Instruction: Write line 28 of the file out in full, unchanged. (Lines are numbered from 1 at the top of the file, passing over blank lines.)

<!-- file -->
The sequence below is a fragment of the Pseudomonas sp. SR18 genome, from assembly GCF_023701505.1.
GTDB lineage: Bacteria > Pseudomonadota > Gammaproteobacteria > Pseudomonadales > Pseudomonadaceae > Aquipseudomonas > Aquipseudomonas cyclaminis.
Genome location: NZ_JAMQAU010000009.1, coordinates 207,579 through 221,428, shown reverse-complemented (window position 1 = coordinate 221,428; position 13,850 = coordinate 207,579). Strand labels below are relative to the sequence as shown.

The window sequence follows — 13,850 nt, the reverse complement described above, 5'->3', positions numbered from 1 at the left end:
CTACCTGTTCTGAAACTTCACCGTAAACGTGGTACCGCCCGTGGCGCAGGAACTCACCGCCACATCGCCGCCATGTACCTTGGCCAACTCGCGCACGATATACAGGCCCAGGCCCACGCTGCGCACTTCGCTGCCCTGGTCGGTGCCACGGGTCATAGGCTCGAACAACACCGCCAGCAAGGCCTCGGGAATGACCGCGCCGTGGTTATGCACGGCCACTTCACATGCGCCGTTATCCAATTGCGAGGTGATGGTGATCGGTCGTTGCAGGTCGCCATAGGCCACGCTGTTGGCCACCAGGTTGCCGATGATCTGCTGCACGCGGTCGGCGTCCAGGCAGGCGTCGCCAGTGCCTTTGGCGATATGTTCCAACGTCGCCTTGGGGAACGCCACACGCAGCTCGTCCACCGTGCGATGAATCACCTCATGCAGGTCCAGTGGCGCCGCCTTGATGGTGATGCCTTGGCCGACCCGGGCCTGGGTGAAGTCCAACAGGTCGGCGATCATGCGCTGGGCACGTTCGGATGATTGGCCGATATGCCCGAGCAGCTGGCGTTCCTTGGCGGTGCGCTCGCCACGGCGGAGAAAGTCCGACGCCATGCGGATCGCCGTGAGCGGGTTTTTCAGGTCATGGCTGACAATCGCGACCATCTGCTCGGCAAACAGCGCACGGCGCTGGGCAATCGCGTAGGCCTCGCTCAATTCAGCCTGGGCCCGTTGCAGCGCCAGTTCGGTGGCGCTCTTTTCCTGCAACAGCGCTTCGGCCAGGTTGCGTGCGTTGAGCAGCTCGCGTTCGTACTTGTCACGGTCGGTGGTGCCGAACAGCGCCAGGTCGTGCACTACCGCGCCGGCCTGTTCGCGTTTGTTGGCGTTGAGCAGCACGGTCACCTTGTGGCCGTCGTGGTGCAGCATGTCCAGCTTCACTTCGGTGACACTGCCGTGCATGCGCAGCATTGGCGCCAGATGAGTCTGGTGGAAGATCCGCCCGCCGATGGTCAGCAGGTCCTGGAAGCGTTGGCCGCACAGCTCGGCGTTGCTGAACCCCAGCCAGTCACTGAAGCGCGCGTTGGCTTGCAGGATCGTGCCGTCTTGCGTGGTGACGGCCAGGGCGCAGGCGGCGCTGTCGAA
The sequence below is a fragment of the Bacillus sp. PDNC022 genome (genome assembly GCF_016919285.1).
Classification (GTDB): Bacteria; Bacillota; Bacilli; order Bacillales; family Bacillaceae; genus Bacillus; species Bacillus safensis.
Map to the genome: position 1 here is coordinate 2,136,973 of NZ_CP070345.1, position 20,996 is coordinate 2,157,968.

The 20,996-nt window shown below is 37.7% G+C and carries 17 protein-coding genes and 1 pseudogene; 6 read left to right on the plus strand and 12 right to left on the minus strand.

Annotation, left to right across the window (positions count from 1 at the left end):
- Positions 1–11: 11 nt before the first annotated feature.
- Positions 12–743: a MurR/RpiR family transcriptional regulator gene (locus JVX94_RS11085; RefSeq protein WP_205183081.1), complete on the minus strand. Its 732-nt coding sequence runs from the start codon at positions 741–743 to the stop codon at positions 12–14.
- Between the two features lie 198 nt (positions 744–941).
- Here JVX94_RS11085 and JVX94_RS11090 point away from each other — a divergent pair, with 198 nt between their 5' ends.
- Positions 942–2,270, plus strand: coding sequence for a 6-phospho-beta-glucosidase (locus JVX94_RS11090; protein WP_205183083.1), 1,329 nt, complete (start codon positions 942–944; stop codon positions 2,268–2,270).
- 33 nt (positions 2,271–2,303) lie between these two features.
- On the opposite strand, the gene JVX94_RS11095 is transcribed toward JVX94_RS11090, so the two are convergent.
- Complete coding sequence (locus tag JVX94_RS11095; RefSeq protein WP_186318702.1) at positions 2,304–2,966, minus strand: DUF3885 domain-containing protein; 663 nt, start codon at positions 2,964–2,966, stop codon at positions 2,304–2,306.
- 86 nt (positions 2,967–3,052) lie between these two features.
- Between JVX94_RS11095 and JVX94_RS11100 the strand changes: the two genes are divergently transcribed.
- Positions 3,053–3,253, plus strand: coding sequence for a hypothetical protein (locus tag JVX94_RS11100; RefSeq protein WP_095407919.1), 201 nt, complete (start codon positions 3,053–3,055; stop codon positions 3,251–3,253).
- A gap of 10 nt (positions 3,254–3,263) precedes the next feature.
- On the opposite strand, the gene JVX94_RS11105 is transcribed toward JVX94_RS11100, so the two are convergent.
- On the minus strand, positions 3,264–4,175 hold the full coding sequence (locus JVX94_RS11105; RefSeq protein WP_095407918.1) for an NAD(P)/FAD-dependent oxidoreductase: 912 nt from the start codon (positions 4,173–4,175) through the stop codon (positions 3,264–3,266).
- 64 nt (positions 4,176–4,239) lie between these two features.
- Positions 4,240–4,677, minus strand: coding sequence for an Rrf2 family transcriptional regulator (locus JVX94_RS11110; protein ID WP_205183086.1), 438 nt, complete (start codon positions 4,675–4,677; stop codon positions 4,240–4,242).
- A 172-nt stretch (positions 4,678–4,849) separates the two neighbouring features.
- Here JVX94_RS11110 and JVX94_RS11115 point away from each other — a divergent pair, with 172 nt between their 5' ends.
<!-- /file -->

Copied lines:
- Here JVX94_RS11110 and JVX94_RS11115 point away from each other — a divergent pair, with 172 nt between their 5' ends.